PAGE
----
Life itself depends on water. The need to conserve this precious resource is real and urgent.

7 August 2020 Kingspan Group
Kingspan_Planet Passionate_Drought_Image

Water surrounds us. 
Around 72 per cent of the earth’s surface is water, from the oceans, seas, and icecaps, to rivers, streams, and lakes.  It is contained within the atmosphere as clouds and vapour, falling as rain, while vast amounts are stored underground below the water table. 
In this way, water moves across our planet in a cycle that ensures it is forever in circulation. 
The vast majority (96 per cent) of all water on Earth is saline and is stored in the oceans. 
Human life, however, depends on access to freshwater, which is unfortunately becoming increasingly scarce while our needs are rising. Water scarcity leads to water shortages, and potentially water crises. 
A lack of clean water and sanitation poses significant risks to human health and it is one of the UN’s stated sustainable development goals to achieve universal and equitable access to safe and affordable drinking water for all.
The urgency of the water crisis and its devastating consequences are why Kingspan has included sustainable water management within its 10-year “Planet Passionate” strategy.
Our intention is to harvest 100 million litres of rainwater per annum at Kingspan offices and manufacturing sites by 2030, with an interim target of 50 million litres by 2025. Plus, we are partnering with several charitable foundations to support their work – ranging from ocean clean-ups to the provision of freshwater for communities around the world.
The Water Crises: From Shortages to Flooding 
The UN has highlighted that 4.8–5.7 billion people could suffer water shortages by 2050.  The problem is growing, and it means that ultimately a lack of freshwater will impact on human health, the environment and sustainable development.
The causes of these water shortages are many and complex.  In part, they are being attributed to global warming and climate change, which has dramatically altered weather patterns.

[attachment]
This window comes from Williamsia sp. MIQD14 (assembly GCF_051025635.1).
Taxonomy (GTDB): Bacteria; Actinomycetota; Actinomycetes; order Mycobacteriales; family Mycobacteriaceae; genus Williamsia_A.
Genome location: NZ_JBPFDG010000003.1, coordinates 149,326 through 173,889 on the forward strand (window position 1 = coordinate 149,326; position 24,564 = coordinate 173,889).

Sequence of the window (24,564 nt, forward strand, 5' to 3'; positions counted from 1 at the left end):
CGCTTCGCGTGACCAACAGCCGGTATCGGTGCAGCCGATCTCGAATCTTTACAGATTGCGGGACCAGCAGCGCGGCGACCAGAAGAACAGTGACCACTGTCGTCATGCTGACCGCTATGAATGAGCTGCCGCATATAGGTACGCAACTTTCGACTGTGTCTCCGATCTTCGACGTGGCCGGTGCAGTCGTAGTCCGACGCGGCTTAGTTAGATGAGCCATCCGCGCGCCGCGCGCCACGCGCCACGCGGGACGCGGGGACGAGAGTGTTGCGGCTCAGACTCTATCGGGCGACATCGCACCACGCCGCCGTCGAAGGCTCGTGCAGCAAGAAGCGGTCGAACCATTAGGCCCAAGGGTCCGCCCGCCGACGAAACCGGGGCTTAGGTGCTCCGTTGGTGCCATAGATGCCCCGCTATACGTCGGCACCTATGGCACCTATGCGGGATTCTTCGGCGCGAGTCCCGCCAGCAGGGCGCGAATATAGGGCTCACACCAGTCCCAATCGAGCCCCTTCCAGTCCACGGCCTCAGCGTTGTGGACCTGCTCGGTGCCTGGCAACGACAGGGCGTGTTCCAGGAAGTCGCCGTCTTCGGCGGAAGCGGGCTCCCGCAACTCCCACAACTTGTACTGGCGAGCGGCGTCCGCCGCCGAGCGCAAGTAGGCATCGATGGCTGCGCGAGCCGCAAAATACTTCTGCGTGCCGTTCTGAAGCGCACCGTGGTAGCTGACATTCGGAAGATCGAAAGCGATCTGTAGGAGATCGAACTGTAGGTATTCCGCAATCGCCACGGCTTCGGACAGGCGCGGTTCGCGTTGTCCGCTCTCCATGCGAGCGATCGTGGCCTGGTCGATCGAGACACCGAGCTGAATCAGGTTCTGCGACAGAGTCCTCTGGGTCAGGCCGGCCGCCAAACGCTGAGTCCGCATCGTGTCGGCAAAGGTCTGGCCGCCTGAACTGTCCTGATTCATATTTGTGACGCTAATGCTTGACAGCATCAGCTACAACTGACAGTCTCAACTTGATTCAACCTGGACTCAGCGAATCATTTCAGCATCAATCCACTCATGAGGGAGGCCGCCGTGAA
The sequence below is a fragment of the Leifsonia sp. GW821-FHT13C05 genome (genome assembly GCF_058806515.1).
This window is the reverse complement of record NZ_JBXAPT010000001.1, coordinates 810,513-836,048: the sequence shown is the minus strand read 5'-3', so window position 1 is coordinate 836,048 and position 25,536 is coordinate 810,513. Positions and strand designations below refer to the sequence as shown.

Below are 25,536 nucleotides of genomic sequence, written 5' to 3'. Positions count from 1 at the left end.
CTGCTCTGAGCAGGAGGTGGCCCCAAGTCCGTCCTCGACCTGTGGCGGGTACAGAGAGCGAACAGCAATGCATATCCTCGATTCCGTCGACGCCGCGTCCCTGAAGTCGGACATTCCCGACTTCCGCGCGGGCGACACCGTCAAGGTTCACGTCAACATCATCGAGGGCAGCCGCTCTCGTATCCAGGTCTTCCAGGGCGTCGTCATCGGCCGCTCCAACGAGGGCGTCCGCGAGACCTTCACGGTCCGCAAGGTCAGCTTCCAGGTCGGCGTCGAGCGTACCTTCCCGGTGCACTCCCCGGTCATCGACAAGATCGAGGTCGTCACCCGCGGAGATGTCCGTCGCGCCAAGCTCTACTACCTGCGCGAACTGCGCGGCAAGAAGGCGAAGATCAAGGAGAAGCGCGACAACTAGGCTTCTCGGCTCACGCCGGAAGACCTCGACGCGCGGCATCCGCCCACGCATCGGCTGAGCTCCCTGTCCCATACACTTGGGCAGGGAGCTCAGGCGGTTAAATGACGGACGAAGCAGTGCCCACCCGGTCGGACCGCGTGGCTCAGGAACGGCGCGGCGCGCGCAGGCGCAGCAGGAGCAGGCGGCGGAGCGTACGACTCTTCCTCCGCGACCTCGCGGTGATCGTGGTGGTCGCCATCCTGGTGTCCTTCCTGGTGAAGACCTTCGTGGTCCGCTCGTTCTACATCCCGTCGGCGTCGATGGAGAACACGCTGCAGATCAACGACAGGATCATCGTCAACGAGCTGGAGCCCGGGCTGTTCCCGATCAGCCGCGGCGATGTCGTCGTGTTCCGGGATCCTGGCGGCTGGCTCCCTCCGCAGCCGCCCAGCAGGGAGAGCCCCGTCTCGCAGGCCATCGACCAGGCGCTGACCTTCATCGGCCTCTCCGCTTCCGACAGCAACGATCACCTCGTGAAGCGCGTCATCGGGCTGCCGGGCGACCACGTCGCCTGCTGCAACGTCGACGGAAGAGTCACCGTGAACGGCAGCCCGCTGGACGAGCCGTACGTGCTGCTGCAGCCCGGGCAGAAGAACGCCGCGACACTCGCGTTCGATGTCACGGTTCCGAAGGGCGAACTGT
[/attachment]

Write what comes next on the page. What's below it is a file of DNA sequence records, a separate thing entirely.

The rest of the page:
However, water shortages are not the only water crises the world faces. An excess of supply in some areas means the number of people at risk from flooding is expected to rise. 
Flooding is expected to affect around 20 per cent of the world’s population by 2050. Just as water scarcity is attributed to climate change so is flooding, because of higher rainfall and rising sea levels across the world. 
But flooding events are, in part, man-made and a product of the built environment caused by rainfall run-off from hardstandings such as roofs, roads, and pavements.  Hardstanding does not absorb water, instead, it channels the resulting run-off through drainage systems (some dating back to the 1800s), which can quickly become overwhelmed. 
As prime development sites on well-drained land run out, building and areas of hardstanding have extended onto marginal areas around river valleys, or floodplains.  All this contributes to higher volumes of rainwater flowing directly into watercourses. 
Kingspan’s Sustainable Water Commitment
The construction and operation of the built environment clearly plays a significant role in allaying or reducing the risks we face. As urban areas spread, and the earth continues to warm up, there is an urgent need for us to manage our water resources better.  This includes tailored, localised strategies both to reduce the impact of future droughts and to lower the risk of future flooding. It follows that urban building design along with changes in how buildings use water can become an integral part of the solution.
Kingspan has undertaken to play its part. We are conserving water at our sites through process recycling, and we are aiming to harvest 100 million litres of rainwater every year at Kingspan offices and manufacturing sites by 2030.  This will help us to reduce mains water use, lower rainwater/stormwater runoff, and improve the quality of local waterways.

All the collected water will be either used by Kingspan in our operations or sold/donated.  Harvested rainwater can be used for a number of non-potable (i.e. non-drinking) applications - from washing vehicles, to watering plants, and flushing WCs.